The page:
With the martech universe growing rapidly, marketers can often feel like a kid in a candy store when it comes to selecting from the incredible amount of shiny, new marketing tools available to them.

As part of our Next Gen CMO series, we interviewed Jascha Kaykas-Wolff and Kobie Fuller, experienced marketing leaders and creators of interactive martech visualization tool GrowthVerse. In the video above, they explain how the next generation of CMOs can wade through a seemingly infinite number of technology options to choose and integrate the tools that best support their marketing strategy.

Here are some of the steps marketing leaders can take to ensure they’re selecting the right marketing tools and using them effectively:

1. Understand the tools you’re buying–and exactly what they can do for you

Jascha and Kobie suggest that when marketers are looking to test out new tech tools, they first need to understand:

  • What the tool can do
  • How it will integrate with their existing tech stack
  • How they can quickly measure results

This means identifying both the long-term and short-term benefits of a product (which is helpful since the average CMO’s tenure is roughly 2 years.)

Kobie also stresses the importance of buying a software vs. being sold a software. Instead of waiting for sales reps to hunt you down, reach out to your peers for technology recommendations. If it’s relevant to them, it may be relevant to you.

2. Use technology as a tool, not a structure

Jascha and Kobie agree that one of the most common mistakes marketers make is relying too heavily on technology, without having a strategy in place. Marketers need to first establish a solid strategy, including a list of short- and long-term goals, before delving into the overwhelming martech landscape.

Once you have a framework in place, you can begin testing out different technologies to help you achieve your goals. Jascha and Kobie recommend continually testing out different tools until you find the ones that work for you. With so many martech options available, there’s no reason to limit yourself to the first few you try.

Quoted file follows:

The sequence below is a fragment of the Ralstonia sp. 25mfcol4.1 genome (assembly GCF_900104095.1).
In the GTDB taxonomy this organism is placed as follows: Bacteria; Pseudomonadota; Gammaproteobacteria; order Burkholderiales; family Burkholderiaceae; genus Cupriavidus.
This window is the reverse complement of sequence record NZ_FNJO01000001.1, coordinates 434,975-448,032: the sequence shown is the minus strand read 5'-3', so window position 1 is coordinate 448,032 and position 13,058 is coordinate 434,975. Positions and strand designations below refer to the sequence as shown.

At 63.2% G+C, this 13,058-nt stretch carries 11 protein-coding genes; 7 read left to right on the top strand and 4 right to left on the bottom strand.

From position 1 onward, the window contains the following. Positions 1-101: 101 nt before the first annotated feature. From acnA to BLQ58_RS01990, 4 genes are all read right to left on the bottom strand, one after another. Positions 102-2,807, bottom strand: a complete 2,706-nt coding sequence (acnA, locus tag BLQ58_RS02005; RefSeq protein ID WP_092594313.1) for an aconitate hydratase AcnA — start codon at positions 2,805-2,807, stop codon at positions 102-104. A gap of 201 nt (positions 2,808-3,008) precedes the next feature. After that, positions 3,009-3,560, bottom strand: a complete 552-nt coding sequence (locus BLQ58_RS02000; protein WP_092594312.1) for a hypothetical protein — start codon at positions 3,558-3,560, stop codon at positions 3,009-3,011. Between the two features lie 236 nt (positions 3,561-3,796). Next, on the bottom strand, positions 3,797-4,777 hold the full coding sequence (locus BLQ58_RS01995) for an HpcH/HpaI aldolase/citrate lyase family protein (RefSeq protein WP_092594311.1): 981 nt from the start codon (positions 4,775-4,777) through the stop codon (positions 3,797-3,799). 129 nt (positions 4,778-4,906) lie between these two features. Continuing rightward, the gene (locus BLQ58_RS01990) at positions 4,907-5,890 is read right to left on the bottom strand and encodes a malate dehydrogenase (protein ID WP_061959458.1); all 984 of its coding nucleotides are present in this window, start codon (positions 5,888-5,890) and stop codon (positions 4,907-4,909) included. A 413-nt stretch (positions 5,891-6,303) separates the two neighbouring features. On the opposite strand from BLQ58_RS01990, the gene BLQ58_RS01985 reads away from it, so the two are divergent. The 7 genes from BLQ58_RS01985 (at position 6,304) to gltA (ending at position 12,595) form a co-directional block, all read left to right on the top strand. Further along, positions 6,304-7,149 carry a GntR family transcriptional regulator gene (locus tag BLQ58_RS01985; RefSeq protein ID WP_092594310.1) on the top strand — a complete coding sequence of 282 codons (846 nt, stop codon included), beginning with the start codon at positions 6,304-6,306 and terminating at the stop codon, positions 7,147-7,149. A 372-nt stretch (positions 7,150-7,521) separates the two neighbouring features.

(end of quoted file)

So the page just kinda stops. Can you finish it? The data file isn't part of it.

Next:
3. Invite thought diversity to your marketing team

In order to keep up with the evolving role of the marketer, Jascha and Kobie stress the importance of bringing in different kinds of thinkers to fill in some of the skill gaps in your marketing team.

Jascha suggests adding people with IT and technologist backgrounds to take care of the process and systems management functions of your teamwhich he says are usually poorly managed.

Kobie also emphasizes including both the old-school “Crayola” marketer (who understands the art of marketing) and the new-school quantitative marketer (who understands how to measure product performance) on your team. He says that by acknowledging the value of both sides of the marketer persona, the two can work together to create new initiatives and ultimately fuel business growth.

4. Implement Agile Marketing

Both Kobie and Jascha agree that an Agile Marketing approach offers many benefits in the evolving marketing landscape. Jascha says that implementing an Agile Marketing approach can optimize the business process and help marketers measure the impact of their campaigns faster, allowing them to course-correct quickly.

Before implementing an Agile Marketing approach, you’ll first need to establish transparency and common goals throughout the organization, not just the marketing team. While the objectives and execution will look different across departments, everyone’s contributions are important to the overarching goal and should be celebrated equally.

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